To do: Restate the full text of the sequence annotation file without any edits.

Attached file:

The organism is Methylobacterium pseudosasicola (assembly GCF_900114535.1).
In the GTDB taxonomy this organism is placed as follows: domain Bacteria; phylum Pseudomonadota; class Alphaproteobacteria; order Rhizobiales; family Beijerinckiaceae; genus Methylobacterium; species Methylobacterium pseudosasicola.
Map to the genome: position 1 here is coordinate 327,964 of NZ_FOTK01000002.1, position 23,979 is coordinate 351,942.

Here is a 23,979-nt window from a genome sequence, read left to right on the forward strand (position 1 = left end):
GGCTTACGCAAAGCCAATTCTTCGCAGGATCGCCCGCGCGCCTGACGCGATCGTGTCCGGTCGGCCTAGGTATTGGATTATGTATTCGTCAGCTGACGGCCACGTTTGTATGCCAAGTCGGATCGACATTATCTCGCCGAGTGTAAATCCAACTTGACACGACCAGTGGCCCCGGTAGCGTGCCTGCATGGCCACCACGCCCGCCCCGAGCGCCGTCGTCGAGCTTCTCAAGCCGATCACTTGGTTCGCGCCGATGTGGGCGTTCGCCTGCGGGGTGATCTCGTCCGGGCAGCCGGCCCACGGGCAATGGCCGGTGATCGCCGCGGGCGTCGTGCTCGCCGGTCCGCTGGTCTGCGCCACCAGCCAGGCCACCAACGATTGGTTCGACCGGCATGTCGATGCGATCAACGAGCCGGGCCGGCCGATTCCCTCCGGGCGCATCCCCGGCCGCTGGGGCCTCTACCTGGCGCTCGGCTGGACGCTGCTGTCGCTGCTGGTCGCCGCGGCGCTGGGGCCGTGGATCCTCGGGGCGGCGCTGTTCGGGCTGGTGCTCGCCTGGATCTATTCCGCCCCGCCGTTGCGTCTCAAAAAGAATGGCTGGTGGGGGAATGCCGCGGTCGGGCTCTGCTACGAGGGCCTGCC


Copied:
The organism is Methylobacterium pseudosasicola (assembly GCF_900114535.1).
In the GTDB taxonomy this organism is placed as follows: domain Bacteria; phylum Pseudomonadota; class Alphaproteobacteria; order Rhizobiales; family Beijerinckiaceae; genus Methylobacterium; species Methylobacterium pseudosasicola.
Map to the genome: position 1 here is coordinate 327,964 of NZ_FOTK01000002.1, position 23,979 is coordinate 351,942.

Here is a 23,979-nt window from a genome sequence, read left to right on the forward strand (position 1 = left end):
GGCTTACGCAAAGCCAATTCTTCGCAGGATCGCCCGCGCGCCTGACGCGATCGTGTCCGGTCGGCCTAGGTATTGGATTATGTATTCGTCAGCTGACGGCCACGTTTGTATGCCAAGTCGGATCGACATTATCTCGCCGAGTGTAAATCCAACTTGACACGACCAGTGGCCCCGGTAGCGTGCCTGCATGGCCACCACGCCCGCCCCGAGCGCCGTCGTCGAGCTTCTCAAGCCGATCACTTGGTTCGCGCCGATGTGGGCGTTCGCCTGCGGGGTGATCTCGTCCGGGCAGCCGGCCCACGGGCAATGGCCGGTGATCGCCGCGGGCGTCGTGCTCGCCGGTCCGCTGGTCTGCGCCACCAGCCAGGCCACCAACGATTGGTTCGACCGGCATGTCGATGCGATCAACGAGCCGGGCCGGCCGATTCCCTCCGGGCGCATCCCCGGCCGCTGGGGCCTCTACCTGGCGCTCGGCTGGACGCTGCTGTCGCTGCTGGTCGCCGCGGCGCTGGGGCCGTGGATCCTCGGGGCGGCGCTGTTCGGGCTGGTGCTCGCCTGGATCTATTCCGCCCCGCCGTTGCGTCTCAAAAAGAATGGCTGGTGGGGGAATGCCGCGGTCGGGCTCTGCTACGAGGGCCTGCC